Which Joe gave his name to ‘sloppy joes’? We look at five interesting sandwiches and their lexical origins.
A person who shines the shoes of passersby for payment.
- ‘Unemployment is high and many people support themselves with badly paid work in the ‘informal sector’ as shoeblacks or street vendors.’
- ‘We see shoeblacks and lamplighters with their tools and utensils; and milkmaids, fruit sellers and prostitutes touting their wares.’
- ‘One's senses were assaulted by news vendors, shoeblacks, quack doctors and the like and their specimens of cajolery.’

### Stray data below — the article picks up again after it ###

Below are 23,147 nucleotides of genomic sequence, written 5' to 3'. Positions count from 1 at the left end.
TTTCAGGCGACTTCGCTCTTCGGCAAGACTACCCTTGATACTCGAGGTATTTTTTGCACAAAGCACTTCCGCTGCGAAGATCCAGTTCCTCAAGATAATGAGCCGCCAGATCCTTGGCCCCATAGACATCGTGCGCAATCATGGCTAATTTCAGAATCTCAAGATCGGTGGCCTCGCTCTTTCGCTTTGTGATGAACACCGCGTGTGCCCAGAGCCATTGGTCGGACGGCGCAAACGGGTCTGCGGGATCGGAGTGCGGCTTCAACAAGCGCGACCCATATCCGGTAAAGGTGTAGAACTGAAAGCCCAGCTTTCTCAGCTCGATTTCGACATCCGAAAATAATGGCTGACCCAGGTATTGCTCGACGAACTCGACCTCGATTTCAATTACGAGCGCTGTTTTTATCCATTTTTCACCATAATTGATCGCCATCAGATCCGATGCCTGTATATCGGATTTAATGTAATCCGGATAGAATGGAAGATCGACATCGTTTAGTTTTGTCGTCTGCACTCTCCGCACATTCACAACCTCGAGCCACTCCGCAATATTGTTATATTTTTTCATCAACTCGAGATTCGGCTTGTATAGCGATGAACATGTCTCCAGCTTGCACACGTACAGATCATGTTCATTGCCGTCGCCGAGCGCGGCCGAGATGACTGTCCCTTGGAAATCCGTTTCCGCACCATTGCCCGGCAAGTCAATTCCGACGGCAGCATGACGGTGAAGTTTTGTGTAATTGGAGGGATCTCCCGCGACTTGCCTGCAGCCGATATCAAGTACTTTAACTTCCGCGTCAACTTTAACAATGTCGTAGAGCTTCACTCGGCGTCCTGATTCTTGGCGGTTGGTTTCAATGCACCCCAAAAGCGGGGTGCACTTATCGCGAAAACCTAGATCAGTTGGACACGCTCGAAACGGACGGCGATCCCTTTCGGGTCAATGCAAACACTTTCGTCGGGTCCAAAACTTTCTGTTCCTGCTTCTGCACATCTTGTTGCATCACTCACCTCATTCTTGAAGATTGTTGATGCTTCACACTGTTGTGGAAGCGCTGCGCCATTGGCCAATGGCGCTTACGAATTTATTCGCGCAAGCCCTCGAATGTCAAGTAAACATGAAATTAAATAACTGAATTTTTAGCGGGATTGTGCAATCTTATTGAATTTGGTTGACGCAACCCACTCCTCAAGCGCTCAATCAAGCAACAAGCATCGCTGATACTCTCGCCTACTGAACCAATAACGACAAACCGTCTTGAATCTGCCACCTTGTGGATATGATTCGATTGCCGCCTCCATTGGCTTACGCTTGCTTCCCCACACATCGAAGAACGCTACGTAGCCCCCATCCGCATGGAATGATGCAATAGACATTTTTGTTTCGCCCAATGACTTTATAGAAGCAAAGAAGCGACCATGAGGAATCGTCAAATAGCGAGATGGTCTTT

- ‘I never heard a shoeblack called a boot-finisher before, but I think the euphemism was allowable in a young lady who wishes to exalt the commercial status of her intended.’
- ‘Two seemingly harmless and careless shoeblacks turn out to be gloomy crooks with a dirty plan to rob a bank courier.’
Are you looking for a word for a foolish person? We explore twelve interesting words to describe the dunderheads in your life.
Before you run for the hills, let’s run through a list of ‘run’ expressions that are running through our minds.
The definitions of ‘buddy’ and ‘bro’ in the OED have recently been revised. We explore their history and increase in popularity.